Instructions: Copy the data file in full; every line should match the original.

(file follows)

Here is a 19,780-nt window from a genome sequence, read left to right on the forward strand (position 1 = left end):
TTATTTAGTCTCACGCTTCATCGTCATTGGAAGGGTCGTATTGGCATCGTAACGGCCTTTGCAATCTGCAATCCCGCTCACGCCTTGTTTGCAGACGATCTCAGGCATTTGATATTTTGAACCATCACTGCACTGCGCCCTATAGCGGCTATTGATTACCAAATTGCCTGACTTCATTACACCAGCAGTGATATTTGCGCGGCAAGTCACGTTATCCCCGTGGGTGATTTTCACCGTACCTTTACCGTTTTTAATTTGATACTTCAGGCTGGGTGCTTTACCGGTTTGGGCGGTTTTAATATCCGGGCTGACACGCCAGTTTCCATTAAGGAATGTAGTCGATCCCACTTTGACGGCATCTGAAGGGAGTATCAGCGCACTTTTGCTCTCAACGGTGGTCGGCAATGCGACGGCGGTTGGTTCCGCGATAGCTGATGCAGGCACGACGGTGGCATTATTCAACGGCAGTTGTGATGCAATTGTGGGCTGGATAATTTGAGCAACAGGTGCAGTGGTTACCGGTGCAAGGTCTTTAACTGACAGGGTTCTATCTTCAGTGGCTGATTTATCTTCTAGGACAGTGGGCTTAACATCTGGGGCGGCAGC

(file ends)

Here is a 19,780-nt window from a genome sequence, read left to right on the forward strand (position 1 = left end):
TTATTTAGTCTCACGCTTCATCGTCATTGGAAGGGTCGTATTGGCATCGTAACGGCCTTTGCAATCTGCAATCCCGCTCACGCCTTGTTTGCAGACGATCTCAGGCATTTGATATTTTGAACCATCACTGCACTGCGCCCTATAGCGGCTATTGATTACCAAATTGCCTGACTTCATTACACCAGCAGTGATATTTGCGCGGCAAGTCACGTTATCCCCGTGGGTGATTTTCACCGTACCTTTACCGTTTTTAATTTGATACTTCAGGCTGGGTGCTTTACCGGTTTGGGCGGTTTTAATATCCGGGCTGACACGCCAGTTTCCATTAAGGAATGTAGTCGATCCCACTTTGACGGCATCTGAAGGGAGTATCAGCGCACTTTTGCTCTCAACGGTGGTCGGCAATGCGACGGCGGTTGGTTCCGCGATAGCTGATGCAGGCACGACGGTGGCATTATTCAACGGCAGTTGTGATGCAATTGTGGGCTGGATAATTTGAGCAACAGGTGCAGTGGTTACCGGTGCAAGGTCTTTAACTGACAGGGTTCTATCTTCAGTGGCTGATTTATCTTCTAGGACAGTGGGCTTAACATCTGGGGCGGCAGC